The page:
Pleural Effusion

by Hetal Verma, MD

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    00:01 So now let's talk a little bit about pleural effusion, a very common abnormality that's found within the chest.

    00:06 Pleural effusion is accumulation of fluid within the pleural space.

    00:11 Pleural fluid is physiologically produced at the capillary bed of the parietal pleura but it's usually absorbed by the parietal pleural, lymphatics and the visceral pleura.

    00:21 There are different causes of pleural effusion including increased rate of formation, decreased rate of absorption and direct extension from the peritoneum through the diaphragm.

    00:34 So let's just take a look at the anatomy one more time, so we have here the lung which is surrounded by the visceral pleura which is right here, the inside layer.

    00:47 The outside layer is called the parietal pleura and in between the two is the pleural space where the fluid accumulates.

    00:55 So pleural effusions are characterized by their protein content, they can be transudative in which they have a very low protein content and this is usually the result of an increase in hydrostatic pressure or decrease an osmotic pressure and causes include congestive heart failure, cirrhosis, nephrotic syndrome or any cause of hypoalbuminemia.

    01:17 They can also be exudative or have a high protein content and these are usually the result of an inflammatory or an infectious process like pneumonia. They could be cause by any kind of cancer within the lung.

    01:29 Hemothorax is considered as high protein content diffusion.

    01:33 Empyema which is the collection of infected fluid or possibly a pulmonary embolism that results in infraction.

    01:41 So the infracted tissue can result in a pleural effusion that has a high protein content.

    01:46 Pleural effusion are also characterized by whether they're bilateral or unilateral.

    01:52 The most common bilateral effusions are caused by CHF and a little bit less commonly lupus.

    01:58 Unilateral pleural effusion are often caused by malignancy, infection, trauma, pulmonary embolism or cirrhosis.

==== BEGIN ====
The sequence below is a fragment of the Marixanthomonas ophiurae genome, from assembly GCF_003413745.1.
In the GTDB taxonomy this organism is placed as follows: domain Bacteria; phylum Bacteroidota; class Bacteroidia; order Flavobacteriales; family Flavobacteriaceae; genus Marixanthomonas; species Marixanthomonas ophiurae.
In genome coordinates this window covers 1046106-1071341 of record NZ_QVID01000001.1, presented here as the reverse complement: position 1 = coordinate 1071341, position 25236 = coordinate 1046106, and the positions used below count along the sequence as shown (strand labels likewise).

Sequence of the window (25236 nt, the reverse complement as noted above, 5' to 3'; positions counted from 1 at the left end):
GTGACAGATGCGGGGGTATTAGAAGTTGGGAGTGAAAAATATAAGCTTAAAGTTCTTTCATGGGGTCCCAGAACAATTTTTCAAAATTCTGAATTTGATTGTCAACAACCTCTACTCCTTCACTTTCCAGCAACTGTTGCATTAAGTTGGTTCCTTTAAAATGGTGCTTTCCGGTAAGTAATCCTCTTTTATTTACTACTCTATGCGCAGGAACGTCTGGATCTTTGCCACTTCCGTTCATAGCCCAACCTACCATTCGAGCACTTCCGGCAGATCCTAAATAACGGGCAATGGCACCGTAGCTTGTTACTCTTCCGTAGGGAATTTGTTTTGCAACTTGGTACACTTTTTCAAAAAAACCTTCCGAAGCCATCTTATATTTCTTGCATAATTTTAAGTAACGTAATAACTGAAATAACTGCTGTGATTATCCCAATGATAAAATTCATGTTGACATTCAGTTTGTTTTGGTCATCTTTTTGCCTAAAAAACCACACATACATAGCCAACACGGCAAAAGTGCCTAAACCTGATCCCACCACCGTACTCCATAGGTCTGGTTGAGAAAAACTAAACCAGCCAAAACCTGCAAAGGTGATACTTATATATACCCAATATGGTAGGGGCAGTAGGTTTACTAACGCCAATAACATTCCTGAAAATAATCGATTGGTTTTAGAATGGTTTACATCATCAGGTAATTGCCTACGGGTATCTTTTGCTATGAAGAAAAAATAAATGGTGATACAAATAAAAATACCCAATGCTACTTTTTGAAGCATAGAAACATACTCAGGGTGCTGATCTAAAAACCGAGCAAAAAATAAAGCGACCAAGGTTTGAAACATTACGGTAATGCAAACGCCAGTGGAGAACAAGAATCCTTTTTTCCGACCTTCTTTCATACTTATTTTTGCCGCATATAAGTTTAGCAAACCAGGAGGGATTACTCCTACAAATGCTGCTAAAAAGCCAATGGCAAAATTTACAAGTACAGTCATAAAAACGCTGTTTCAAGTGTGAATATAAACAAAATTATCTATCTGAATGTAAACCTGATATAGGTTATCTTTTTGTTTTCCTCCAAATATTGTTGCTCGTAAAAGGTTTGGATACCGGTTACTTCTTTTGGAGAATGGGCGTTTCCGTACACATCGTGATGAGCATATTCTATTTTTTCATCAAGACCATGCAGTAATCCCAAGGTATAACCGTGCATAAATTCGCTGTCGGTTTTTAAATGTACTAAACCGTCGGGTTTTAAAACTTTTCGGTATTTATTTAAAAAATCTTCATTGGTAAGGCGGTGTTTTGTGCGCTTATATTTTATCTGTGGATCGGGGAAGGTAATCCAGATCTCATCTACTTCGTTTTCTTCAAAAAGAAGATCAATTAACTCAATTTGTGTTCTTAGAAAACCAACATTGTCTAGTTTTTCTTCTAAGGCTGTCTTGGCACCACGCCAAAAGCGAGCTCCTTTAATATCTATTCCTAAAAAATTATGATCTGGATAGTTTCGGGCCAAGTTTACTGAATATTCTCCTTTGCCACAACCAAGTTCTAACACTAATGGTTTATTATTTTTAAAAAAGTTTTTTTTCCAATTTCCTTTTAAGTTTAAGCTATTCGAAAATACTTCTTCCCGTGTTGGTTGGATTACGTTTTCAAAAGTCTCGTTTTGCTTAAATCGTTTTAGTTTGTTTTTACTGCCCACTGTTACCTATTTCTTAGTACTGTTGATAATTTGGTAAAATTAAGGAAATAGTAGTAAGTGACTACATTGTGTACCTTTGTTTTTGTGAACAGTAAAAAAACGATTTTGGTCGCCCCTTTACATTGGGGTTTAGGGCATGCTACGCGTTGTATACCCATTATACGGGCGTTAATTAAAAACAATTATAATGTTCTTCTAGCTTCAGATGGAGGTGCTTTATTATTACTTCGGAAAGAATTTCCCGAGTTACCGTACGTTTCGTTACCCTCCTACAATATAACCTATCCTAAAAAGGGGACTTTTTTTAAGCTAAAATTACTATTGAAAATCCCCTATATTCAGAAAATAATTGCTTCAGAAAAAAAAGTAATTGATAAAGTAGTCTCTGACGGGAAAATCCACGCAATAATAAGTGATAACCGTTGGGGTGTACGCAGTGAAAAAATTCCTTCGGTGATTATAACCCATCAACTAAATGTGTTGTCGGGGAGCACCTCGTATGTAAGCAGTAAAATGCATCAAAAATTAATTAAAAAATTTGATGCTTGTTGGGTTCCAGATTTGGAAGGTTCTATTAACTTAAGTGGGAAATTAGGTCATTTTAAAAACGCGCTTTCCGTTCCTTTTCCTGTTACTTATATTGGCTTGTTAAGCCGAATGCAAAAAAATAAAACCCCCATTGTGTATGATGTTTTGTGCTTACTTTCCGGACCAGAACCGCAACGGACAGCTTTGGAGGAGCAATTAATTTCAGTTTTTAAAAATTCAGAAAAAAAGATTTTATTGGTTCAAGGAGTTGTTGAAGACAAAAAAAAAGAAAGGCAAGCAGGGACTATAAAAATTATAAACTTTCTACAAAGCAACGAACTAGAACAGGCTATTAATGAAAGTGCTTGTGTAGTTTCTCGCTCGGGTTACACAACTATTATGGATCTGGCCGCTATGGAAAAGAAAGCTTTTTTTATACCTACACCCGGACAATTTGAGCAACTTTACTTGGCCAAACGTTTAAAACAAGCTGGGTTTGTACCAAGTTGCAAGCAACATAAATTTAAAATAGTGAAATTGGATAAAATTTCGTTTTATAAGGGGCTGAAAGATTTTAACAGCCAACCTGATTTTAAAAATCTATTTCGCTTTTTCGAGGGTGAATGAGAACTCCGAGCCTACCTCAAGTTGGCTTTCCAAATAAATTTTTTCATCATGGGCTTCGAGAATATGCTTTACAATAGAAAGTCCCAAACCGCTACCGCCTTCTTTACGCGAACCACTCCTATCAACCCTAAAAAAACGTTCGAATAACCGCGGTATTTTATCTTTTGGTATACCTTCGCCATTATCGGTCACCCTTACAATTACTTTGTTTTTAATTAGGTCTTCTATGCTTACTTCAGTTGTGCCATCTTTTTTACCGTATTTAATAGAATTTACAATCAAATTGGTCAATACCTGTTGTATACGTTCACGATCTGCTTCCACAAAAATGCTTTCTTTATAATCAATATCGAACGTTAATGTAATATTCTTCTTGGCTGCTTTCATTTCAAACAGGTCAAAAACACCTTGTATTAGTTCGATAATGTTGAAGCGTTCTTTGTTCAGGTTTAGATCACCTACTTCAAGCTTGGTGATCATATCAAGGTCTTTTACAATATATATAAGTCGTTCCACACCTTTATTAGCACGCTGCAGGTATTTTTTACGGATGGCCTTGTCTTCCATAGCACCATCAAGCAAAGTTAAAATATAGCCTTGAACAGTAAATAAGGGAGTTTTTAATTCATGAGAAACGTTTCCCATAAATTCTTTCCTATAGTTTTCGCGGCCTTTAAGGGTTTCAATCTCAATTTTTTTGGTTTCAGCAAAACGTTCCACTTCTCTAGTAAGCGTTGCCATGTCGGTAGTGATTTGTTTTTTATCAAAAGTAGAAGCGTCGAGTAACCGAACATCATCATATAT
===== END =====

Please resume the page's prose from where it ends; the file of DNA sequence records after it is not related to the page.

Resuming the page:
02:06 And again these are somewhat general categorizations so each of these can also cause the opposite type of effusion.

    02:12 So what is a subpulmonic pleural effusion? Within the pleural space, that's just above the diaphragm, there could be an accumulation of fluid which is really best seen on an upright film.

    02:24 So you can see here that there's elevation of the right hemidiaphragm much significantly higher than the left hemidiaphragm and this is really the only finding of a subpulmonic effusion.

    02:35 So if you see a symmetric elevation of the hemidiaphragm one of the things to consider is a subpulmonic pleural effusion.

    02:42 Often pleural effusion start in the subpulmonic location because of gravity and then they arise and move up to the sides.

    02:49 So there are two different categories of pleural effusion in terms of location.

    02:54 One is a free-flowing effusion and this is a normal gravity dependent flow within the pleural space. These are usually the most common and the fluid redistributes based on patient's positioning.

    03:06 So on the left, we see an image of a patient that supine and you can see that the fluid layers throughout the right lung.

    03:13 The entire right lung appear somewhat hazy with the apex being a little bit less hazy because more of the fluid is located inferiorly.

    03:21 On the right, you have a semi-upright film which is obtained a few minutes later in the same patient.

    03:26 And you can see that the fluid has now dropped down inferiorly because the patient has gone into a semi upright position.

    03:32 And so now the fluid because of gravity is a little bit more inferiorly located.

    03:37 Pleural effusion can also be loculated or walled off and this is usually a cause of adhesions in which you have no change in shape or location with changes in patient position.

    03:48 So it's a small collection of fluid that really can't move around at all and you can see an example of it here.

    03:53 The patient has bilateral loculated pleural effusions with even though the patient is upright in this position you can see that the fluid remains in the upper part of the lung on both sides.

    04:04 So these cannot be drained as well as the free-flowing effusion.

    04:09 So it's important to recognize these for therapeutic reasons because they're walled-off and they often contain multiple septations eventhough you try to drain it not all of the fluid will come out.

    About the Lecture

    The lecture Pleural Effusion by Hetal Verma, MD is from the course Thoracic Radiology.

    Included Quiz Questions

    1. It is mostly seen in the subpulmonic space.
    2. It cannot be well-drained.
    3. It does not change location with a change in patient position.
    4. It occurs due to surrounding adhesions.
    5. It does not flow freely.
    1. It can be a direct extension from the peritoneum.
    2. Pleural fluid is produced by the capillary bed of the visceral pleura.
    3. It is the accumulation of air beneath the visceral pleura.
    4. Fluid accumulation is due to the increased rate of absorption by the lymphatics in the visceral pleura.
    5. Transudate has a high protein content.
    1. Empyema
    2. Hypoalbuminemia
    3. Congestive heart failure
    4. Cirrhosis
    5. Nephrotic syndrome

    Author of lecture Pleural Effusion

     Hetal Verma, MD

    Hetal Verma, MD

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    Excelent class!
    By Daniel C. on 20. September 2020 for Pleural Effusion

    Very good lecture and very good translated. (Mi native language is spanish) I didn't like so much the use of acronyms, but lt is a detail. The class has very good explanations and it's crystal clear